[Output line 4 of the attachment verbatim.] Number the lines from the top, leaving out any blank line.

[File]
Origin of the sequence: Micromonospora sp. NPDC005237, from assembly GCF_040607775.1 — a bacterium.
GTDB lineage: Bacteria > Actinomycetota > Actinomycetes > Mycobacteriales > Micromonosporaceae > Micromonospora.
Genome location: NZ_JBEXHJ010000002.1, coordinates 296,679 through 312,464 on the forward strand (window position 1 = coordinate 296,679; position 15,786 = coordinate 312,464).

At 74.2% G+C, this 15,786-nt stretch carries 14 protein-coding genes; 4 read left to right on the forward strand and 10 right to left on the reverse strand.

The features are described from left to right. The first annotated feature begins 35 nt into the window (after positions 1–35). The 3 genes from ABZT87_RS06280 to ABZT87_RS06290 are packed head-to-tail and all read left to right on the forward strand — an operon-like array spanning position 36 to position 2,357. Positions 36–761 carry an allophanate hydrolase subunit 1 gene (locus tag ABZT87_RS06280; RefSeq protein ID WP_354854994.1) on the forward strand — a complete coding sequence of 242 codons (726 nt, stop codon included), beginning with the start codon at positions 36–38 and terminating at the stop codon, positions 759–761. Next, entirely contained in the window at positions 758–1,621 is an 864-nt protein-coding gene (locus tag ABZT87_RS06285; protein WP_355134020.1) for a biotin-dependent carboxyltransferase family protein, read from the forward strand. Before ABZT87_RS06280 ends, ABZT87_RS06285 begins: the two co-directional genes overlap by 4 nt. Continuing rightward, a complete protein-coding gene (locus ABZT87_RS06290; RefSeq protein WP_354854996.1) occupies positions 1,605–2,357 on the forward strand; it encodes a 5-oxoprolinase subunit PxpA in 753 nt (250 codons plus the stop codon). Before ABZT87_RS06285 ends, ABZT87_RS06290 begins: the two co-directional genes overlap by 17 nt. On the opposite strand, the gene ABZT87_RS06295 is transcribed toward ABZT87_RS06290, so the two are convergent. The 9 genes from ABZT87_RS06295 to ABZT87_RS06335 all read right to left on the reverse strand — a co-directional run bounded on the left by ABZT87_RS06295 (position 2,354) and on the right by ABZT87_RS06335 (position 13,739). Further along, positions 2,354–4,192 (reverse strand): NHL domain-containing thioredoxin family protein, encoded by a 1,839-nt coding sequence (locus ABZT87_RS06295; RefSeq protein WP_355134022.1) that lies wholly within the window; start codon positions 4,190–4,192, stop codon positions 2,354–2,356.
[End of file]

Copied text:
At 74.2% G+C, this 15,786-nt stretch carries 14 protein-coding genes; 4 read left to right on the forward strand and 10 right to left on the reverse strand.